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Freeland sits down with U.S. negotiators for tough NAFTA talks

Last Updated Aug 29, 2018 at 7:43 am PDT

Foreign Affairs Minister Chrystia Freeland speaks at a press conference in Vancouver, B.C. on Monday, August 6, 2018 as MP Randy Boissonnault looks on. THE CANADIAN PRESS/Jimmy Jeong

WASHINGTON – Foreign Affairs Minister Chrystia Freeland is in high-stakes meetings with her U.S. counterpart this morning in Washington as part of an accelerated search for areas of compromise to overhaul the North American Free Trade Agreement.

Freeland cancelled her trip to Europe this week to return to the NAFTA bargaining table after the U.S. and Mexico agreed on numerous trade issues throughout their bilateral, summertime talks.

U.S. President Donald Trump announced the deal with Mexico on Monday and has pressured Canada to join new agreement by Friday — otherwise he says he will impose devastating tariffs on Canada’s auto sector.

After being absent from a month of U.S.-Mexican discussions, Canada’s team is back in full force in the American capital for the first time since the spring and Freeland says the negotiators are intensively focused on finding new areas of compromise.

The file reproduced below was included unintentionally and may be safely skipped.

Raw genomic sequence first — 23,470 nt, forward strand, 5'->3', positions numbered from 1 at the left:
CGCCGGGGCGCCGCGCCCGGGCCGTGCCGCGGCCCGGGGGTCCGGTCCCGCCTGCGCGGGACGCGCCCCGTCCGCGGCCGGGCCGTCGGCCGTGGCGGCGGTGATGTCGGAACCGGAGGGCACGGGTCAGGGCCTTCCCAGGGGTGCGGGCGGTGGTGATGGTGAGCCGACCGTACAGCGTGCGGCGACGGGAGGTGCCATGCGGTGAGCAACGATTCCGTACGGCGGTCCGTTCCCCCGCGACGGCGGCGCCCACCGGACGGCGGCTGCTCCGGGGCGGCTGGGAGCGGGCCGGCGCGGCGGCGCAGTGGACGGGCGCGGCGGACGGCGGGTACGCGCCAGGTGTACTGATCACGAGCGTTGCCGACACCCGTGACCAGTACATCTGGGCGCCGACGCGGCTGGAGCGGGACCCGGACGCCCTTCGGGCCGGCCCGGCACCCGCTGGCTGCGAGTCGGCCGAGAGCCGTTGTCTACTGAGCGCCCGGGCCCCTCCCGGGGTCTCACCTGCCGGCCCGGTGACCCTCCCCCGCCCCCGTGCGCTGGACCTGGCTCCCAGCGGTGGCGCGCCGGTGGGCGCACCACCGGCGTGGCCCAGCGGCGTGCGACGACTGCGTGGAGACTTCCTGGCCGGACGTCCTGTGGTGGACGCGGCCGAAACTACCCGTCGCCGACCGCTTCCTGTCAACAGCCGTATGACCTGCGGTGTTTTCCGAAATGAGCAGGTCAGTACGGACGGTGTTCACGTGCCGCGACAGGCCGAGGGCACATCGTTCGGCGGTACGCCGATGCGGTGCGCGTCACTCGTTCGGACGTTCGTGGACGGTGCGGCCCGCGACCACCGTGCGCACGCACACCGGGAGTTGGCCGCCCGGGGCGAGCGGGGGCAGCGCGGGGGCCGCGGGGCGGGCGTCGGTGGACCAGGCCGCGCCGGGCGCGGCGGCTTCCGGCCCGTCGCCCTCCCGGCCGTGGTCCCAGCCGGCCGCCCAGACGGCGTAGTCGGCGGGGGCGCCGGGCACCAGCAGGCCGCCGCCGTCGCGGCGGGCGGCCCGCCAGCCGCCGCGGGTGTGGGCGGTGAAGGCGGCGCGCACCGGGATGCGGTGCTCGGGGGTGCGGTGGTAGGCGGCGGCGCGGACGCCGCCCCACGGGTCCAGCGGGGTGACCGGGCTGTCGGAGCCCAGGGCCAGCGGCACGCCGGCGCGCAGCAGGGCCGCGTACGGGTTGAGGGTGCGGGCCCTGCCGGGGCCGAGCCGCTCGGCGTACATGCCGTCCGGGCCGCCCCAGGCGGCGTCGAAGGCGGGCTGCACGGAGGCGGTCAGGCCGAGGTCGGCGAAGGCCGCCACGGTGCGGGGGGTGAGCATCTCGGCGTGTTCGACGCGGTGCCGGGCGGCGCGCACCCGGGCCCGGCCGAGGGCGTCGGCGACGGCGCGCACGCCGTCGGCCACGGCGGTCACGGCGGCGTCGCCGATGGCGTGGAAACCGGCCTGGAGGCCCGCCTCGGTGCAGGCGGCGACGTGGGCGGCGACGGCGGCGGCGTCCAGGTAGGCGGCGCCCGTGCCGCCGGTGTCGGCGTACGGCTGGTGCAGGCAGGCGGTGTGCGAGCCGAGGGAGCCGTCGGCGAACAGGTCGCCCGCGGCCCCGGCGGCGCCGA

On her way in to meet with U.S. Trade Representative Robert Lighthizer this morning, Freeland said she and her officials had already been hard at work since the crack of dawn, meeting with Mexican negotiators and working the phones.

Freeland says the Mexicans’ tough decision to compromise on labour and wages as part of its auto rules of origin talks with the U.S. has cleared the way for more substantive talks between Washington and Ottawa.

There are now big questions whether Canada is willing to open up access to its controversial supply-managed dairy market or if it will back away from its hard line to preserve NAFTA’s dispute settlement system.

The U.S. has demanded that Canada move off its line on both issues as well as others.

Freeland met with the U.S. and Mexican delegations late Tuesday and again early Wednesday morning, and she says she’s hopeful the sides can find common ground — especially now that the U.S. and Mexico have an understanding on how to manage the continental auto industry.

When pressed by reporters, she has not provided details of what Canada might be putting on the table.

Freeland is meeting with U.S. Trade Representative Robert Lighthizer and Jared Kushner, Trump’s senior adviser and son-in-law, this morning near the White House.